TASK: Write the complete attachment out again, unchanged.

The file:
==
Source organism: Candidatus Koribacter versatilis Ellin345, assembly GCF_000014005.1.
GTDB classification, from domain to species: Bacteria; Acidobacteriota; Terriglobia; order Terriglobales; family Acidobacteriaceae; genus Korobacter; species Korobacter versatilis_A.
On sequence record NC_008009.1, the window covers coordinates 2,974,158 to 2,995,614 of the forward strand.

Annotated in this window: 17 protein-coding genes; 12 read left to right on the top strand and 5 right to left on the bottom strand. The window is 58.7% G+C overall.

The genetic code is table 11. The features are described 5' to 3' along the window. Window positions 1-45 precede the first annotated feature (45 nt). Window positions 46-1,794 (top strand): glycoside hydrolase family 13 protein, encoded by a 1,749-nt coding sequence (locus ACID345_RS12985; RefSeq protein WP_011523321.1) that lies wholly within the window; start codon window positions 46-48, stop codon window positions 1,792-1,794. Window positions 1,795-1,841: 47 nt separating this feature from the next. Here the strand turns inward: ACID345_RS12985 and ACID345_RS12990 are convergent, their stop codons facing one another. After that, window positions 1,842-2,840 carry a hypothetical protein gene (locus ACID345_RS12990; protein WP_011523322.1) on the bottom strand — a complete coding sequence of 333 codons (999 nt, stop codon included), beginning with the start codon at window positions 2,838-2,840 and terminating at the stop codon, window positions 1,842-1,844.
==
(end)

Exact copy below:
Source organism: Candidatus Koribacter versatilis Ellin345, assembly GCF_000014005.1.
GTDB classification, from domain to species: Bacteria; Acidobacteriota; Terriglobia; order Terriglobales; family Acidobacteriaceae; genus Korobacter; species Korobacter versatilis_A.
On sequence record NC_008009.1, the window covers coordinates 2,974,158 to 2,995,614 of the forward strand.

Annotated in this window: 17 protein-coding genes; 12 read left to right on the top strand and 5 right to left on the bottom strand. The window is 58.7% G+C overall.

The genetic code is table 11. The features are described 5' to 3' along the window. Window positions 1-45 precede the first annotated feature (45 nt). Window positions 46-1,794 (top strand): glycoside hydrolase family 13 protein, encoded by a 1,749-nt coding sequence (locus ACID345_RS12985; RefSeq protein WP_011523321.1) that lies wholly within the window; start codon window positions 46-48, stop codon window positions 1,792-1,794. Window positions 1,795-1,841: 47 nt separating this feature from the next. Here the strand turns inward: ACID345_RS12985 and ACID345_RS12990 are convergent, their stop codons facing one another. After that, window positions 1,842-2,840 carry a hypothetical protein gene (locus ACID345_RS12990; protein WP_011523322.1) on the bottom strand — a complete coding sequence of 333 codons (999 nt, stop codon included), beginning with the start codon at window positions 2,838-2,840 and terminating at the stop codon, window positions 1,842-1,844.